lascivious assault to establish that defendant had opportunity to perform illegal acts on
victim, who was defendant's stepdaughter.
Heuring v. State, 513 So.2d 122 (Fla. 1987):
Evidence that the defendant charged with sexual battery of his stepdaughter had sexually battered his own daughter 20 years earlier was admissible in that the opportunity to sexually batter young children in a familial setting occurs only generationally and evidence was relevant to corroborate the victim's testimony.
This case involved a situation in which the defendant was accused of sexually molesting his step daughter between the ages of 7 and 12. The State offered Williams Rule evidence that the suspect sexually battered his daughter when she was between the ages of 7 and 15. The Williams Rule evidence involved acts that had
occurred approximately 20 years before the charged offense. The court first addressed the issue of remoteness in time. In holding that a 20 year span did not require exclusion of the evidence, the court stressed that the opportunity to sexually young children in the familial setting often occurs only generationally. The suspect had battered the children only when the opportunity arose. The court does not address the issue of what its ruling would be if the defendant had encountered several other opportunities yet failed to act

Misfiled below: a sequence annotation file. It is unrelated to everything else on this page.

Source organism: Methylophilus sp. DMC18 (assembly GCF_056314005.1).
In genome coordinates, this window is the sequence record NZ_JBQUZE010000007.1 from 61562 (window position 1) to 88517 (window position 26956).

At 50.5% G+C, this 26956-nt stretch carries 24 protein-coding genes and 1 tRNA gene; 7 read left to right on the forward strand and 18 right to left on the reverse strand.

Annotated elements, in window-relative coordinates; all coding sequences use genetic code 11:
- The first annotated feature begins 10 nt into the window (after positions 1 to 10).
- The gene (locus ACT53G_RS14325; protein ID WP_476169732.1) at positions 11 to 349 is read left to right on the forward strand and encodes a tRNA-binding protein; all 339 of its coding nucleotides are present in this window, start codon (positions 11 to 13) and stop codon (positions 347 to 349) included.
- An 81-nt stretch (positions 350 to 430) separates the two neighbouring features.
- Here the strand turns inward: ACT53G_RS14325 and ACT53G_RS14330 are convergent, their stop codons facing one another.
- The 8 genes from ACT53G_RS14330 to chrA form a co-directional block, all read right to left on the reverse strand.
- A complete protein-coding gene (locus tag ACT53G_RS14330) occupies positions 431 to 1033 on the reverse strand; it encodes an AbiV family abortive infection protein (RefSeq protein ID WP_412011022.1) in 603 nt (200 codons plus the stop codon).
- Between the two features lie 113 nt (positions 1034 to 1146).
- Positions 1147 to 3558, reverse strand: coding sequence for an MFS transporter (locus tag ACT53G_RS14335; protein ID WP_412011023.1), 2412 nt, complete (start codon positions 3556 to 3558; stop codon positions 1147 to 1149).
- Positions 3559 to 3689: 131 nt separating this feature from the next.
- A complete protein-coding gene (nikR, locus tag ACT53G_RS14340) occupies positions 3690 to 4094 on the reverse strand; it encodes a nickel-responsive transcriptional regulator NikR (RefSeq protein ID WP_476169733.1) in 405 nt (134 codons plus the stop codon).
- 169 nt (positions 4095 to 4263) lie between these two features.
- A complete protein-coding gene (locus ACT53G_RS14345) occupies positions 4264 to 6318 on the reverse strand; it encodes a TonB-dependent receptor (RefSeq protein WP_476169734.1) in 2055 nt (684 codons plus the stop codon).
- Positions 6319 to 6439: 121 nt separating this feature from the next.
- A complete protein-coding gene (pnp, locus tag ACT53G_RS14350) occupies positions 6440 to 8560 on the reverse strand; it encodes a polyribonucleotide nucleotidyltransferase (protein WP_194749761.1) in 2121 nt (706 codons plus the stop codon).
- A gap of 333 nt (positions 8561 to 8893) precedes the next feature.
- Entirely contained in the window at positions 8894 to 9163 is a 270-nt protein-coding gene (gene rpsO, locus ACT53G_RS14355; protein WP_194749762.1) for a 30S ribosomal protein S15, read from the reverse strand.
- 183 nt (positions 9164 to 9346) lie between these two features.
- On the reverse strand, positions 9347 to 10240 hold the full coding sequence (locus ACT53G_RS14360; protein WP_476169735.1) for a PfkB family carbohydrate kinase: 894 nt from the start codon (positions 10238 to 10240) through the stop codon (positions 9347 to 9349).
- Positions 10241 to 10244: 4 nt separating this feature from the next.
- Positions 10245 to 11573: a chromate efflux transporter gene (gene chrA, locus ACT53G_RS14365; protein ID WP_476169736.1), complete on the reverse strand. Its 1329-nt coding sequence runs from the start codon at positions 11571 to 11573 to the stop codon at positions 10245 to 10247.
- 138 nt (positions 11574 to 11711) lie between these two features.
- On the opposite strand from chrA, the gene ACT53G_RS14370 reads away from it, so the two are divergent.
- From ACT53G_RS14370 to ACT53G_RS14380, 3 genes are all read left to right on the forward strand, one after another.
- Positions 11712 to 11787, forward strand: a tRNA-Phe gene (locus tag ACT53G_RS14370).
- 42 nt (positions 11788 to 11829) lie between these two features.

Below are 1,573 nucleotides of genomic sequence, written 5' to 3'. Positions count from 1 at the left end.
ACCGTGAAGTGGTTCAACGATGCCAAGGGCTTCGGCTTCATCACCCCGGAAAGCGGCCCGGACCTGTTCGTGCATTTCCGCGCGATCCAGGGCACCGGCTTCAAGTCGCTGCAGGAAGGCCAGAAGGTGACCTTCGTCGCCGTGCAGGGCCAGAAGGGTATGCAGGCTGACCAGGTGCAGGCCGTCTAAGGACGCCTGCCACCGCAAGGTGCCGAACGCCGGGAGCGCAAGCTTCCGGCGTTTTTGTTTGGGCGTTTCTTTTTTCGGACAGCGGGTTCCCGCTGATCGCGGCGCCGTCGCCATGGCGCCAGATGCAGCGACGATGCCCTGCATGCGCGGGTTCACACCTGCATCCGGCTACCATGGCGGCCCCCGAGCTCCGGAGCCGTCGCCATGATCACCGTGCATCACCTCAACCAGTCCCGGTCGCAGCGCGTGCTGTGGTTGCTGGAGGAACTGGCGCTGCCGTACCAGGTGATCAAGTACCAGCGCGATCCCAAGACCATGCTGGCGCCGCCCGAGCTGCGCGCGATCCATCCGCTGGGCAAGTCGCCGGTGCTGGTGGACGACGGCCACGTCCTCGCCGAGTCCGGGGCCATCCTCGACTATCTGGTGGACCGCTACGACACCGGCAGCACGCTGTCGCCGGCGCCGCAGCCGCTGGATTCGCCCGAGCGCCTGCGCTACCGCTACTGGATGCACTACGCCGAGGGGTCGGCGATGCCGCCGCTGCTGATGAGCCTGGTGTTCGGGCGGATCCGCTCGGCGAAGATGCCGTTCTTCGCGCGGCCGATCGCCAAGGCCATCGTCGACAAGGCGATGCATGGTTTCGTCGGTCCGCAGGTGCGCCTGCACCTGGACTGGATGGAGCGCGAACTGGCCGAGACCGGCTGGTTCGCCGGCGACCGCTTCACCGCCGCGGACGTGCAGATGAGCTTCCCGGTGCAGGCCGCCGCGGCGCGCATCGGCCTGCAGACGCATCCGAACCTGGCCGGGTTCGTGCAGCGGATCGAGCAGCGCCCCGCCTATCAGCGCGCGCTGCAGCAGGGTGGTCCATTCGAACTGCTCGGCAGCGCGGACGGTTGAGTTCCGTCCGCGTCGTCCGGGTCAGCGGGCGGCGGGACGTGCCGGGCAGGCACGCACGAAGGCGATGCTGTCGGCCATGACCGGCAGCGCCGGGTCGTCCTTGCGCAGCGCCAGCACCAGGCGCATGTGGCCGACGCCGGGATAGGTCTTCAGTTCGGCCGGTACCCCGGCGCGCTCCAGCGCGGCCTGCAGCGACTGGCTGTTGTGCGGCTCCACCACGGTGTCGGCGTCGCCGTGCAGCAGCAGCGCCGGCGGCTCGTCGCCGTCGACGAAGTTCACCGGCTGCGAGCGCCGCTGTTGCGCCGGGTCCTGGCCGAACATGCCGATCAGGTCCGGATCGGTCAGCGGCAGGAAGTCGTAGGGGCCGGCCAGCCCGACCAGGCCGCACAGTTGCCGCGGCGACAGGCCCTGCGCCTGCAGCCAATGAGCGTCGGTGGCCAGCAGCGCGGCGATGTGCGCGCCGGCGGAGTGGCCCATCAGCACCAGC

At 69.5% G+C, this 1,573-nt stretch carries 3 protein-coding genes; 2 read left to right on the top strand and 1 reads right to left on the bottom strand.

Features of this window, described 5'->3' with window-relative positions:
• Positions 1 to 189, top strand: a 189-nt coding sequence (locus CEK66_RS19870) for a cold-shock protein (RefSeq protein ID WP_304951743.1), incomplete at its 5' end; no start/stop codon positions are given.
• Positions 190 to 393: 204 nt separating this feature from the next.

upon them. In holding that the similar fact evidence is relevant simply to corroborate the victim's testimony, the court noted the special problems encountered in cases involving sexual battery committed within the familial context. The court noted that the victim is typically the sole witness and corroborative evidence is scant. Credibility becomes the focal issue in the case. Although many courts have tried to stretch the similar fact evidence as to be relevant for modus operandi, common scheme or plan etc...the Heuring court feels that
the better approach is simply to treat it as corroborating the victim's testimony. Understanding the rationale of this ruling will assist greatly in arguing it to the court as it applies to your case.